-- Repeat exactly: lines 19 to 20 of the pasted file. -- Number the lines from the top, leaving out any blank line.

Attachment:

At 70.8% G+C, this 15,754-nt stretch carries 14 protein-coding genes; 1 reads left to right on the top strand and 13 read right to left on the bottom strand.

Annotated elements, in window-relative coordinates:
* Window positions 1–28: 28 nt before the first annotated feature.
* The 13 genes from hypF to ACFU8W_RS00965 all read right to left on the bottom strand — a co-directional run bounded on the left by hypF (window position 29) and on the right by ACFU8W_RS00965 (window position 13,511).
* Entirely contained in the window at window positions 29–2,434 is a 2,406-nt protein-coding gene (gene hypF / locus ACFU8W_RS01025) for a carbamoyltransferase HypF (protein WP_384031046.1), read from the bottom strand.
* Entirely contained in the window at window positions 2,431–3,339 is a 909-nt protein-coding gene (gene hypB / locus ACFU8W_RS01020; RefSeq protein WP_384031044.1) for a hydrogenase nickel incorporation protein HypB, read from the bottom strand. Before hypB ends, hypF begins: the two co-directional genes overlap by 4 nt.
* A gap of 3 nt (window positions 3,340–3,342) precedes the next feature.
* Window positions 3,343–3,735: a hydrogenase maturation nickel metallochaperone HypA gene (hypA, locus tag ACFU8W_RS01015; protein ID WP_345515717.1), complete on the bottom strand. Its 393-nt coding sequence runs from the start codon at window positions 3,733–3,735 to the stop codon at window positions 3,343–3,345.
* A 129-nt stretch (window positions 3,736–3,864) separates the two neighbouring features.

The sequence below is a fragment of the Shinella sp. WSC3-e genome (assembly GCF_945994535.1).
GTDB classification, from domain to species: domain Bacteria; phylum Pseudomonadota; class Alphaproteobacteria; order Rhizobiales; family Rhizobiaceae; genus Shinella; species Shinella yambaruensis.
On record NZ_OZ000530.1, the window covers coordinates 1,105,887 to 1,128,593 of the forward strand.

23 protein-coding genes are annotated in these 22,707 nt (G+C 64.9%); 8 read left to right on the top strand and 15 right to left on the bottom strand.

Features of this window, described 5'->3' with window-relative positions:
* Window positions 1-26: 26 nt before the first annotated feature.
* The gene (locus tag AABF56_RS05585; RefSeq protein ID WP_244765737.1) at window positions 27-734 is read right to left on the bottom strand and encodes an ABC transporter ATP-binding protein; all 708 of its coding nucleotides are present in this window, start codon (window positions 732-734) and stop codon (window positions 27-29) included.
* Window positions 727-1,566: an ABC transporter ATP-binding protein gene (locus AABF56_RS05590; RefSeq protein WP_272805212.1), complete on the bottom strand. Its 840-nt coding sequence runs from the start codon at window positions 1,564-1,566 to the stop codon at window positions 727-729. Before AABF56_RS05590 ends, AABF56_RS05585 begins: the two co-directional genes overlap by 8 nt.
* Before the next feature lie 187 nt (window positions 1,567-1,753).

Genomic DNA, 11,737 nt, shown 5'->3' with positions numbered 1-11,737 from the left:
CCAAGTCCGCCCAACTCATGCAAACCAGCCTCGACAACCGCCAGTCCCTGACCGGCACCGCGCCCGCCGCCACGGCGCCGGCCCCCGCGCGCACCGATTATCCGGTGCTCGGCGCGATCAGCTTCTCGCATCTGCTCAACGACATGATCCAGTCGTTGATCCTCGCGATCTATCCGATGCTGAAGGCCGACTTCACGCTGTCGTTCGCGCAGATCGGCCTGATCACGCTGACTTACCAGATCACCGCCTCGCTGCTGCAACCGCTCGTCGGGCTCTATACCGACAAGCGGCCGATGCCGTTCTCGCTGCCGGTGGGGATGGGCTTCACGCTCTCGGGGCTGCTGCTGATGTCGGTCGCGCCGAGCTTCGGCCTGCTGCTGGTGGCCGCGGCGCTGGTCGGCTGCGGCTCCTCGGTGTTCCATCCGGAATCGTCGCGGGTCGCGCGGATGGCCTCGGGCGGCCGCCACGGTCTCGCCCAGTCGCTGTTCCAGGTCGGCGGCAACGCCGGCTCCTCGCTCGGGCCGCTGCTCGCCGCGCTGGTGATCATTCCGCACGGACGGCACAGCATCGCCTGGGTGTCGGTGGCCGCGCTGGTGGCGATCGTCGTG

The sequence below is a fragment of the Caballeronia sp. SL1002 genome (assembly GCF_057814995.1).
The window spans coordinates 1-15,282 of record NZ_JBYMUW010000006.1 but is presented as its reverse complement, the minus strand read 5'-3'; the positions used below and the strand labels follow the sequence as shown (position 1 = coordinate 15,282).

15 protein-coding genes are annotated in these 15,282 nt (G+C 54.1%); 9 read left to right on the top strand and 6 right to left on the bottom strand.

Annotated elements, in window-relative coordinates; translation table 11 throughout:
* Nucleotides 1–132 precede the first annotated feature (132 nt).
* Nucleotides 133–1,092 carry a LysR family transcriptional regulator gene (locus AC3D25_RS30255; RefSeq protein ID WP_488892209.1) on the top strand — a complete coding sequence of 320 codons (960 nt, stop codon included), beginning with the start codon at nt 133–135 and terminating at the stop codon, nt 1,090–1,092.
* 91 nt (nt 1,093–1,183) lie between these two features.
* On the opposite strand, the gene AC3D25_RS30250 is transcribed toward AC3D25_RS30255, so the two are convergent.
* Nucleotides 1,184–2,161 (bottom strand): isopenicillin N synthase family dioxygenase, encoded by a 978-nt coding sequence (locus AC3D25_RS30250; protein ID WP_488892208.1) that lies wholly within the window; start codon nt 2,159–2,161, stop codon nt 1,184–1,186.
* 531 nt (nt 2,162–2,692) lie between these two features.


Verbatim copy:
Genomic DNA, 11,737 nt, shown 5'->3' with positions numbered 1-11,737 from the left:
CCAAGTCCGCCCAACTCATGCAAACCAGCCTCGACAACCGCCAGTCCCTGACCGGCACCGCGCCCGCCGCCACGGCGCCGGCCCCCGCGCGCACCGATTATCCGGTGCTCGGCGCGATCAGCTTCTCGCATCTGCTCAACGACATGATCCAGTCGTTGATCCTCGCGATCTATCCGATGCTGAAGGCCGACTTCACGCTGTCGTTCGCGCAGATCGGCCTGATCACGCTGACTTACCAGATCACCGCCTCGCTGCTGCAACCGCTCGTCGGGCTCTATACCGACAAGCGGCCGATGCCGTTCTCGCTGCCGGTGGGGATGGGCTTCACGCTCTCGGGGCTGCTGCTGATGTCGGTCGCGCCGAGCTTCGGCCTGCTGCTGGTGGCCGCGGCGCTGGTCGGCTGCGGCTCCTCGGTGTTCCATCCGGAATCGTCGCGGGTCGCGCGGATGGCCTCGGGCGGCCGCCACGGTCTCGCCCAGTCGCTGTTCCAGGTCGGCGGCAACGCCGGCTCCTCGCTCGGGCCGCTGCTCGCCGCGCTGGTGATCATTCCGCACGGACGGCACAGCATCGCCTGGGTGTCGGTGGCCGCGCTGGTGGCGATCGTCGTG